Most area schools fail 'No Child Left Behind' tests
Posted July 21, 2008
Updated July 22, 2008
Raleigh, N.C. — Less than a quarter of Wake County public schools met targets for student performance set by the federal No Child Left Behind Law, reflecting poor performance on the annual evaluation across the region.
Seventeen percent of Durham schools met the adequate yearly progress, or AYP, standard, and 33 percent of schools in Orange and Cumberland counties met AYP. Chapel Hill-Carrboro City Schools posted the highest achievement rate across the region at 59 percent of schools meeting AYP, followed by Chatham and Wayne counties at 53 percent and Johnston County at 50 percent.
The results are considered preliminary since they don't include new end-of-grade reading tests implemented in grades 3 through 8. The preliminary results include the AYP targets for math participation and proficiency and reading participation.
Education officials blamed the low achievement rate on a 12 percentage point increase in the state's proficiency target for math in elementary and middle schools. The goal of No Child Left Behind is to have all students achieving at grade level by 2014, so the state ups the goals periodically.
For example, Wake County school officials said a larger percentage of local students showed proficiency in math in 2007-08 when compared with the previous year, but fewer schools met the higher proficiency standard.
"Is this alarming news? I don't think so. Is this news we should take seriously? Absolutely," said David Holdzkom, Wake County's assistant superintendent for evaluation and research. "We know that everytime there has been a rise in the benchmark, more schools have failed to achieve."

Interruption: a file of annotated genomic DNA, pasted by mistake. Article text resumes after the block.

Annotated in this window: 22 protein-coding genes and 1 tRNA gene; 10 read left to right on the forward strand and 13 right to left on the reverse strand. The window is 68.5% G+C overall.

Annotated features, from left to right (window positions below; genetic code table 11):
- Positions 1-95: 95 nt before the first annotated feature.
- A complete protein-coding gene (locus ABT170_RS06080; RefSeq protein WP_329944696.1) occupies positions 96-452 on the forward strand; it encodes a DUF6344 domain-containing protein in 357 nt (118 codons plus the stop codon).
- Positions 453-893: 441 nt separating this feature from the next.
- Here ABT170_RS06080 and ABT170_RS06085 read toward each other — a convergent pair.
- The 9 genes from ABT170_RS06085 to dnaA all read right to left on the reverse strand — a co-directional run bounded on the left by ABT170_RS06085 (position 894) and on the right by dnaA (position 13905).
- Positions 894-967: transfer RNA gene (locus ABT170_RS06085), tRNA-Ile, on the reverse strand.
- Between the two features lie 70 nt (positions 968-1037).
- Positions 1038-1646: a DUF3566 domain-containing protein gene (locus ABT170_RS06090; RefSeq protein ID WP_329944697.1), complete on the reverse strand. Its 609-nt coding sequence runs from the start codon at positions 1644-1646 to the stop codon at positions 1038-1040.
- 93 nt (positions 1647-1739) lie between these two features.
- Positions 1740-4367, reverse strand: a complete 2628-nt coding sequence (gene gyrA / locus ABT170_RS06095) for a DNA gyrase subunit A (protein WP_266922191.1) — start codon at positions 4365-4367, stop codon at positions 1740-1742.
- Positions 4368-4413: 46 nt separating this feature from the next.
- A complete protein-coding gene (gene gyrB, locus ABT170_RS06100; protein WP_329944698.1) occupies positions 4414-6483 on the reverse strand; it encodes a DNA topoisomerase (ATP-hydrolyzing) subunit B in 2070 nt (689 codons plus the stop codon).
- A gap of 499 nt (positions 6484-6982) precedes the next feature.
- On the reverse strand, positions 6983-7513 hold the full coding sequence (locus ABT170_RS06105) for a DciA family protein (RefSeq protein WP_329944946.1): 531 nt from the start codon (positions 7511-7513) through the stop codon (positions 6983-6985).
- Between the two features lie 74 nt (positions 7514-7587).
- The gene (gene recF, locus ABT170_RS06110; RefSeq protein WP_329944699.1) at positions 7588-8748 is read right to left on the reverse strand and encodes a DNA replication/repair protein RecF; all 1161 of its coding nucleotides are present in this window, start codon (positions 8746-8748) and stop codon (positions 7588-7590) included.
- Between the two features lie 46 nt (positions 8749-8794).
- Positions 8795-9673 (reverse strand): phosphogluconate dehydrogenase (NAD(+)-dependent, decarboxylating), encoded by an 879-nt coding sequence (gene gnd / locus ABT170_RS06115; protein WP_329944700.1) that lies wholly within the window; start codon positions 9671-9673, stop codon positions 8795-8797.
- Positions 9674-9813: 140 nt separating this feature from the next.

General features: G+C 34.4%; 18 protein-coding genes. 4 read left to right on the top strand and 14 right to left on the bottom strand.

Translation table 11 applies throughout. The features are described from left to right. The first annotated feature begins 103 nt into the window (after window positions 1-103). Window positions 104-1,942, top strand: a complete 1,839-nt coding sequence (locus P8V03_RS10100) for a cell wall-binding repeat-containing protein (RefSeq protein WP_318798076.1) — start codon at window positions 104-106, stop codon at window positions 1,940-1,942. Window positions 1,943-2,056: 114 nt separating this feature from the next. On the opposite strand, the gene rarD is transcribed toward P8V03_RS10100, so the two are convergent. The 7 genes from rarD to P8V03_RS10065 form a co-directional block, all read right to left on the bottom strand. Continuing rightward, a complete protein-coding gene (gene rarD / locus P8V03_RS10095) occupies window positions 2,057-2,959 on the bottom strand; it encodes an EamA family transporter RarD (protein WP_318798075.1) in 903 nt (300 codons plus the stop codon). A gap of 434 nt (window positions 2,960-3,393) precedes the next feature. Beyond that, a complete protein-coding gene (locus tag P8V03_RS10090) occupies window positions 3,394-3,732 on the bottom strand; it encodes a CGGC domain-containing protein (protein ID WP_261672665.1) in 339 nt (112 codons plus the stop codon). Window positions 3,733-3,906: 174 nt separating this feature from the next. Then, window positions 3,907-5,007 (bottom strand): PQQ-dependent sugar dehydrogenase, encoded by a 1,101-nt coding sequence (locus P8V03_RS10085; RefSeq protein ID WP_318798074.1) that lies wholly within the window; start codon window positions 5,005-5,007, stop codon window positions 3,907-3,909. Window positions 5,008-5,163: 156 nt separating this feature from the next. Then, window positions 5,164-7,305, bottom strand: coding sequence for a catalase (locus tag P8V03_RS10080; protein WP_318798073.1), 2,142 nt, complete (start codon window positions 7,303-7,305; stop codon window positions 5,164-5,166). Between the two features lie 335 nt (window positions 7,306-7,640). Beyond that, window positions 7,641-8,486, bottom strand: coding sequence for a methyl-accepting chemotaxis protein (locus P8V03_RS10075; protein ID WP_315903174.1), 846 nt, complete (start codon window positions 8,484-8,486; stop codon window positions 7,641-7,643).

Under the No Child Left Behind Law, schools must meet all AYP targets to attain adequate yearly progress. Any school receiving federal funds that doesn't make AYP for two years in a row in the same subject must offer its students the option to transfer to another school.
"When you don't (make the grade), you can't help but feel a little sad about that," said Vicki Perry, principal of Raleigh's Harris Creek Elementary School, which failed to meet AYP the last two years but met the math standards this year.
Fourteen Wake County schools must offer students the transfer option this year. Perry said few parents took that option at Harris Creek Elementary last year, and the school spent the year giving students who needed help individual attention to raise math scores.
"This year, we may be seeing a light at the end of the tunnel," she said.